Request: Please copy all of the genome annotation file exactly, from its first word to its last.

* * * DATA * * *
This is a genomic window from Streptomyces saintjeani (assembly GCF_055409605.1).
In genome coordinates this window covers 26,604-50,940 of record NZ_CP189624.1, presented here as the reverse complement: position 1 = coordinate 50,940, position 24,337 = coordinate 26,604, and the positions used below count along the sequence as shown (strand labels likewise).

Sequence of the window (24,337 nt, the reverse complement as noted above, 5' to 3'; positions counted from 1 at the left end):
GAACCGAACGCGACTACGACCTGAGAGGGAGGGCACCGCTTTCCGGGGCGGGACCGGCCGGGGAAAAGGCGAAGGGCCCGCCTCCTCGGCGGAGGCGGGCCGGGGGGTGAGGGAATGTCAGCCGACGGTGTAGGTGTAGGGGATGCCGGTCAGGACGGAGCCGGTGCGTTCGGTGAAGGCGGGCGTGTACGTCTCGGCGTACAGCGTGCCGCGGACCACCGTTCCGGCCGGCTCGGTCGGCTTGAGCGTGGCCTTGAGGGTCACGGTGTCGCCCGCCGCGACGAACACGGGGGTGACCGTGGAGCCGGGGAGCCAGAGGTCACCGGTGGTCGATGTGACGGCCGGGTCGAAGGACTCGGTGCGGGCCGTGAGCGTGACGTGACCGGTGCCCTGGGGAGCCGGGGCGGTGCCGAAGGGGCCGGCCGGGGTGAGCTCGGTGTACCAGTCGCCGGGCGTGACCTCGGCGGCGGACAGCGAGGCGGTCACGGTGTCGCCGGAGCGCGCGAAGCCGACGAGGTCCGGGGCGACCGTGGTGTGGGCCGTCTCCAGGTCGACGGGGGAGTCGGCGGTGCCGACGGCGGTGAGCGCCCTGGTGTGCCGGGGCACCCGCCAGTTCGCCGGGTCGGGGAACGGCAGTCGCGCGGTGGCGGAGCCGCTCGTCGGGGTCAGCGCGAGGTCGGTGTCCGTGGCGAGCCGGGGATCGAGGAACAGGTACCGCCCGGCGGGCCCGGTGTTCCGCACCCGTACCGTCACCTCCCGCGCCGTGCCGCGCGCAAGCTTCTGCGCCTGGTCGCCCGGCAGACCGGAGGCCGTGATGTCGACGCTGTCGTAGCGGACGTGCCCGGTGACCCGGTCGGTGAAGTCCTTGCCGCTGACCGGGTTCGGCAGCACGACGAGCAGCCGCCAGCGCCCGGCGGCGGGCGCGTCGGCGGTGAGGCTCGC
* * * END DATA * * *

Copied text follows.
This is a genomic window from Streptomyces saintjeani (assembly GCF_055409605.1).
In genome coordinates this window covers 26,604-50,940 of record NZ_CP189624.1, presented here as the reverse complement: position 1 = coordinate 50,940, position 24,337 = coordinate 26,604, and the positions used below count along the sequence as shown (strand labels likewise).

Sequence of the window (24,337 nt, the reverse complement as noted above, 5' to 3'; positions counted from 1 at the left end):
GAACCGAACGCGACTACGACCTGAGAGGGAGGGCACCGCTTTCCGGGGCGGGACCGGCCGGGGAAAAGGCGAAGGGCCCGCCTCCTCGGCGGAGGCGGGCCGGGGGGTGAGGGAATGTCAGCCGACGGTGTAGGTGTAGGGGATGCCGGTCAGGACGGAGCCGGTGCGTTCGGTGAAGGCGGGCGTGTACGTCTCGGCGTACAGCGTGCCGCGGACCACCGTTCCGGCCGGCTCGGTCGGCTTGAGCGTGGCCTTGAGGGTCACGGTGTCGCCCGCCGCGACGAACACGGGGGTGACCGTGGAGCCGGGGAGCCAGAGGTCACCGGTGGTCGATGTGACGGCCGGGTCGAAGGACTCGGTGCGGGCCGTGAGCGTGACGTGACCGGTGCCCTGGGGAGCCGGGGCGGTGCCGAAGGGGCCGGCCGGGGTGAGCTCGGTGTACCAGTCGCCGGGCGTGACCTCGGCGGCGGACAGCGAGGCGGTCACGGTGTCGCCGGAGCGCGCGAAGCCGACGAGGTCCGGGGCGACCGTGGTGTGGGCCGTCTCCAGGTCGACGGGGGAGTCGGCGGTGCCGACGGCGGTGAGCGCCCTGGTGTGCCGGGGCACCCGCCAGTTCGCCGGGTCGGGGAACGGCAGTCGCGCGGTGGCGGAGCCGCTCGTCGGGGTCAGCGCGAGGTCGGTGTCCGTGGCGAGCCGGGGATCGAGGAACAGGTACCGCCCGGCGGGCCCGGTGTTCCGCACCCGTACCGTCACCTCCCGCGCCGTGCCGCGCGCAAGCTTCTGCGCCTGGTCGCCCGGCAGACCGGAGGCCGTGATGTCGACGCTGTCGTAGCGGACGTGCCCGGTGACCCGGTCGGTGAAGTCCTTGCCGCTGACCGGGTTCGGCAGCACGACGAGCAGCCGCCAGCGCCCGGCGGCGGGCGCGTCGGCGGTGAGGCTCGC